Authorities in Sydney have seized material that could be used to make an improvised bomb, as investigations continue into an alleged terror plot to bring down a plane.
Prime Minister Malcolm Turnbull this morning confirmed raids carried out in Sydney yesterday “disrupted” what appeared to be an “elaborate” conspiracy, and said extra security was in place at airports around the country.
Four men were arrested after the raids at five properties in the inner-city suburb of Surry Hills, and the south-western suburbs of Lakemba, Wiley Park and Punchbowl.
The ABC has been told police found items that could be used to make a homemade bomb when they raided the house at Surry Hills.
It is understood that authorities believe the group was intending to smuggle the device onto a plane in order to blow it up.
t is also understood the alleged cell was capable of making an improvised explosive device, but sources say it is unclear whether they would have succeeded in getting it onto a plane.
“We do believe it is Islamic-inspired terrorism. Exactly what is behind this is something that we will need to investigate fully,” AFP commissioner Andrew Colvin said.
Police do not yet know what type of plane the group planned to target or what timeframe they had for carrying out the alleged plot.
Mr Turnbull said the “major counter-terrorism operation” was ongoing.
Some travellers have experienced delays today at airports across the country because of the extra security measures.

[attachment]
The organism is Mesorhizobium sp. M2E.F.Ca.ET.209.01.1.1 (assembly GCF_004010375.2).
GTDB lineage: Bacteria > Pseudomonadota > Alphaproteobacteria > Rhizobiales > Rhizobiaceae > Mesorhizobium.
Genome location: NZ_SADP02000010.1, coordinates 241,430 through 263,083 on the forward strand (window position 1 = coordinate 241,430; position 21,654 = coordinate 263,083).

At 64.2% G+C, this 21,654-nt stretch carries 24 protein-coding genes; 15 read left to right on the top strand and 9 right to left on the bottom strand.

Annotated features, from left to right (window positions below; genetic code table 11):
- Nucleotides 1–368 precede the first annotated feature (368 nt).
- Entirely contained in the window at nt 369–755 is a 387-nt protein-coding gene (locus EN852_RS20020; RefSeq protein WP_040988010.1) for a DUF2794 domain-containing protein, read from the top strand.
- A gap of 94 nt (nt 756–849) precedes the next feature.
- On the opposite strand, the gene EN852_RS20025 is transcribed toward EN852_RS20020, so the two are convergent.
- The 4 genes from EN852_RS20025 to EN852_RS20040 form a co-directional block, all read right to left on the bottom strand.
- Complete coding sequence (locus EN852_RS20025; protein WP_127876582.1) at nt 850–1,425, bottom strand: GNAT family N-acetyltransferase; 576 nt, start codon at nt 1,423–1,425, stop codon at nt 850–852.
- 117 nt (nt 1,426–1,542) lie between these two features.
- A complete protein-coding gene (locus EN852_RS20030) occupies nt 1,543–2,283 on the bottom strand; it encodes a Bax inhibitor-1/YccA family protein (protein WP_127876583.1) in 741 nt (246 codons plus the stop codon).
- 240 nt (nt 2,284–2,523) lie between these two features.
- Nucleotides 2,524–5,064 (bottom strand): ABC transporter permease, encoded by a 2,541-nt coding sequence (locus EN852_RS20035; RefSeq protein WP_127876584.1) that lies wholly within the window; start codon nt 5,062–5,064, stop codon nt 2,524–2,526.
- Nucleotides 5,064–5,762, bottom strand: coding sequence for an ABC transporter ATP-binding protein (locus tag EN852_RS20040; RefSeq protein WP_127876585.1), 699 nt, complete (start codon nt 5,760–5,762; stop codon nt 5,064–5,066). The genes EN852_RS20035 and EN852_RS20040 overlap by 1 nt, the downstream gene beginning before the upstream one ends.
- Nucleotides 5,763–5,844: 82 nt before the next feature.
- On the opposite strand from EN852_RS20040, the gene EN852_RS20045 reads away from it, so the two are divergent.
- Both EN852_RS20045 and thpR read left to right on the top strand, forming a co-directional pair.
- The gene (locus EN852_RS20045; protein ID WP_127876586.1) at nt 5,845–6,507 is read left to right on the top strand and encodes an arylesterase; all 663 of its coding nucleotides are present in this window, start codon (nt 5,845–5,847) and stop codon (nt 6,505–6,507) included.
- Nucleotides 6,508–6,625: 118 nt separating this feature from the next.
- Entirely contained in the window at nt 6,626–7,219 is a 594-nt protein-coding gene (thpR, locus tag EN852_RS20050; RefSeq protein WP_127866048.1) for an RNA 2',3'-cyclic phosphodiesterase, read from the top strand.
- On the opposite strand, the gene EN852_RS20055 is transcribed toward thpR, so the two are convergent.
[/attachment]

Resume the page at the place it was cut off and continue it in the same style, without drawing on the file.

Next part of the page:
“Some of the measures will be obvious to the public, some will not be — those travelling should go about their business with confidence,” Mr Turnbull said.
“Travellers should arrive at terminals at least two hours before flights to allow ample time for screening. They should limit the amount of carry-on and checked baggage, as this will help to ensure that security screening is efficient.”
Virgin Airlines and its budget subsidiary Tigerair released a statement confirming the additional security measures and urging travellers not to be alarmed.
“As the measures place an additional burden on the screening system, it may take a little longer than usual to get through the process,” it said.
A Qantas Group spokesperson — representing Qantas and Jetstar — said it was working closely with the Government and airport partners to implement the measures.
“Australia has very strong safeguards in place at its airports; these changes are about making them even stronger,” the spokesperson said.